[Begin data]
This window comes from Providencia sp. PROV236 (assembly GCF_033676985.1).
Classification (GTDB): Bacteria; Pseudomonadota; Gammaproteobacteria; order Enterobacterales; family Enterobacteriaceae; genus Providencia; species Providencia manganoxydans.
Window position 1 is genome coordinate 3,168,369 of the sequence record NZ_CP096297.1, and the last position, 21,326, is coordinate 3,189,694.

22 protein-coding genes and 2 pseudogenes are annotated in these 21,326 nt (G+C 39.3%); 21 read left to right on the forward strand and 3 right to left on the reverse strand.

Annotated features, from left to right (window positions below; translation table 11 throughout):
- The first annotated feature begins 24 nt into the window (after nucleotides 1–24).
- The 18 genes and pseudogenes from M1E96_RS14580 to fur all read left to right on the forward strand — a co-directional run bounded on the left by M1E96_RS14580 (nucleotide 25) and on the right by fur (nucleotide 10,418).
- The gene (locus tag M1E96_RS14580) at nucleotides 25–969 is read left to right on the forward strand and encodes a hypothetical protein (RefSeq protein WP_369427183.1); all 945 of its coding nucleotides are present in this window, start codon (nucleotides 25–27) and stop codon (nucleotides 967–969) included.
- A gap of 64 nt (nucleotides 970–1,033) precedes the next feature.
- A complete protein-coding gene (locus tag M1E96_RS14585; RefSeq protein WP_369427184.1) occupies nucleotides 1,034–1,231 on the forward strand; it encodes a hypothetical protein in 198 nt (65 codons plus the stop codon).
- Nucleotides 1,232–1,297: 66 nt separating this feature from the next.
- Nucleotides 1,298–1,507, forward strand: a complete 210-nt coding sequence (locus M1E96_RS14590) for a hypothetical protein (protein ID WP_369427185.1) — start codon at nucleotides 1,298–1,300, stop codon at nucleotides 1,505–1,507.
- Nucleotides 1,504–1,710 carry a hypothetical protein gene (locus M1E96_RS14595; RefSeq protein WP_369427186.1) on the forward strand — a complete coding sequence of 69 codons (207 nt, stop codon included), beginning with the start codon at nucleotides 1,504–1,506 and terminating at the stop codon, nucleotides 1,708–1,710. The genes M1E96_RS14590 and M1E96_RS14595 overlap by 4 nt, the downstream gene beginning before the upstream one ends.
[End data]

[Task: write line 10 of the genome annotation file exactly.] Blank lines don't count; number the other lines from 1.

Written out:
- A complete protein-coding gene (locus tag M1E96_RS14585; RefSeq protein WP_369427184.1) occupies nucleotides 1,034–1,231 on the forward strand; it encodes a hypothetical protein in 198 nt (65 codons plus the stop codon).